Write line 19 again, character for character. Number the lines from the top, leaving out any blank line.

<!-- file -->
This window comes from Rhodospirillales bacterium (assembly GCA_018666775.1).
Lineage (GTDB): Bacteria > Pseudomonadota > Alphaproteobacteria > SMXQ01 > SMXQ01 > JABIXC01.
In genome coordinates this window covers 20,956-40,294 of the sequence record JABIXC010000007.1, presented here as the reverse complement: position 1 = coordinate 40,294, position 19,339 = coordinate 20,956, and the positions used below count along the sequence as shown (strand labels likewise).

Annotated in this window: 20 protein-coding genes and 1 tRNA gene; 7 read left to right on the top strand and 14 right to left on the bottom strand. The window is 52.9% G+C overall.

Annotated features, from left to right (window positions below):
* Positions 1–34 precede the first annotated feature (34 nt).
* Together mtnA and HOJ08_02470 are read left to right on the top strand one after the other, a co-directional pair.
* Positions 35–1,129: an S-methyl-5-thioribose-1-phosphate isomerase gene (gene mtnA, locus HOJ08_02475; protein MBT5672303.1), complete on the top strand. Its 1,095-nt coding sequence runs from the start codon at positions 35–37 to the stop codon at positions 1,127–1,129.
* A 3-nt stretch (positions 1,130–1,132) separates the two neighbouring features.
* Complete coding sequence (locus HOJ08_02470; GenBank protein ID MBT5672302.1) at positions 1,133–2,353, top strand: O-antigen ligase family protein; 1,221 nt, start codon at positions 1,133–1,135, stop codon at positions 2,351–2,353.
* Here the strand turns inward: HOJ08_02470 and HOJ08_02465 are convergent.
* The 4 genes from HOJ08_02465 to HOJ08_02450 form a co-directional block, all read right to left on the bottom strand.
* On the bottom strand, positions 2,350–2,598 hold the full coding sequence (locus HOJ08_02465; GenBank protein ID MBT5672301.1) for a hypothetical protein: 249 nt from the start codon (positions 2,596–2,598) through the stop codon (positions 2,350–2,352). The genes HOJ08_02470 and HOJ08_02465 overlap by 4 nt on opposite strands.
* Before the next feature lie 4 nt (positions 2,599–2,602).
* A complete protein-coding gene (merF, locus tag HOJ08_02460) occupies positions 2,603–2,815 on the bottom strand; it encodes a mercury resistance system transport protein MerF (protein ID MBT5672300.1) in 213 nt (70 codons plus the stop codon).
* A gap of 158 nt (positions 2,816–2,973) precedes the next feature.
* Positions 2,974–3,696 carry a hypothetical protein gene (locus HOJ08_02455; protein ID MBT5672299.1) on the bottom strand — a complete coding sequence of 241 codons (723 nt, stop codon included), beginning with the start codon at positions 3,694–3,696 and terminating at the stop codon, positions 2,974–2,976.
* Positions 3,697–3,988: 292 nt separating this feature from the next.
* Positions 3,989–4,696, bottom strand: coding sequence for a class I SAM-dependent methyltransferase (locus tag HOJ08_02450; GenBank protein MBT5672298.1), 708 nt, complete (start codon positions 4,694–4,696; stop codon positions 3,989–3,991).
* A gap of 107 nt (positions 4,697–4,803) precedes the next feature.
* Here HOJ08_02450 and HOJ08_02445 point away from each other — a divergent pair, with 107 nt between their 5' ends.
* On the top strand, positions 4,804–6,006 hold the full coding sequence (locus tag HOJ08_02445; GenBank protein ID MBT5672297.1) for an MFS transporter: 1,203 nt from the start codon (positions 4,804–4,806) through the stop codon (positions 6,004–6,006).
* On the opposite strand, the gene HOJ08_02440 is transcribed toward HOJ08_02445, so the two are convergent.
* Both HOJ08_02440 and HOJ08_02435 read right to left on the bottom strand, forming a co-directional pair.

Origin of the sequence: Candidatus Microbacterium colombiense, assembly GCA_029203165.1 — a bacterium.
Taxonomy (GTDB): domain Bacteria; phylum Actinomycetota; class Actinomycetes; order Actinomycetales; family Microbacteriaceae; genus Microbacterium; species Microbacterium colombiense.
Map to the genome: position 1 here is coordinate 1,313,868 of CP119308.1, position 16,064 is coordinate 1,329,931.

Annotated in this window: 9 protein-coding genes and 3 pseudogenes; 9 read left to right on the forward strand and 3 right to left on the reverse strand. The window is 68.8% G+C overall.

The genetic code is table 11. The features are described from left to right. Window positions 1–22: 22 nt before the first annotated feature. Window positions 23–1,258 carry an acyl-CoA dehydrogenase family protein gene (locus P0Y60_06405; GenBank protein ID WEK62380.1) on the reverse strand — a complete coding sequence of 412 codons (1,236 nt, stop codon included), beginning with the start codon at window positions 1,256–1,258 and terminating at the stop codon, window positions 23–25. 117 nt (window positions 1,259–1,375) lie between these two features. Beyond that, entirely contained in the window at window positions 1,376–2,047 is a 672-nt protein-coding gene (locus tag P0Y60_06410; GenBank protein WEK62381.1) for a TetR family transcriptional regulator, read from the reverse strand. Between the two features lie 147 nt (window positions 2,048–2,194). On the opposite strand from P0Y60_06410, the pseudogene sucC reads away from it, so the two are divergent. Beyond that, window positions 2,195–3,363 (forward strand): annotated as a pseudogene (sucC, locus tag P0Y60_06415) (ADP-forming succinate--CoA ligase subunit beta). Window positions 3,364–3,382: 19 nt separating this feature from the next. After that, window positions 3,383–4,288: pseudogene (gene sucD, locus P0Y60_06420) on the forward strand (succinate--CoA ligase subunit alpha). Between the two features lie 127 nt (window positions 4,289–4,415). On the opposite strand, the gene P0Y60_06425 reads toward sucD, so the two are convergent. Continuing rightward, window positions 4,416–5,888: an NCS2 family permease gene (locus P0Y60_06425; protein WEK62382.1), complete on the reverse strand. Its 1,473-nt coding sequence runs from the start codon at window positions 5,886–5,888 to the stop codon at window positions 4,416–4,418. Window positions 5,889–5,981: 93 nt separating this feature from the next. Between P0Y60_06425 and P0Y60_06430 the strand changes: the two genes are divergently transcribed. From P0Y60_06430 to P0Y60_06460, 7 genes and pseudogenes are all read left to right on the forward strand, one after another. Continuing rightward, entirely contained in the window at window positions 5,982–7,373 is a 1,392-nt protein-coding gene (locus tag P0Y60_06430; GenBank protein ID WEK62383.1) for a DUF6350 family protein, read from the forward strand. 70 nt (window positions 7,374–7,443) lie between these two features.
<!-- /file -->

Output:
* Positions 3,989–4,696, bottom strand: coding sequence for a class I SAM-dependent methyltransferase (locus tag HOJ08_02450; GenBank protein MBT5672298.1), 708 nt, complete (start codon positions 4,694–4,696; stop codon positions 3,989–3,991).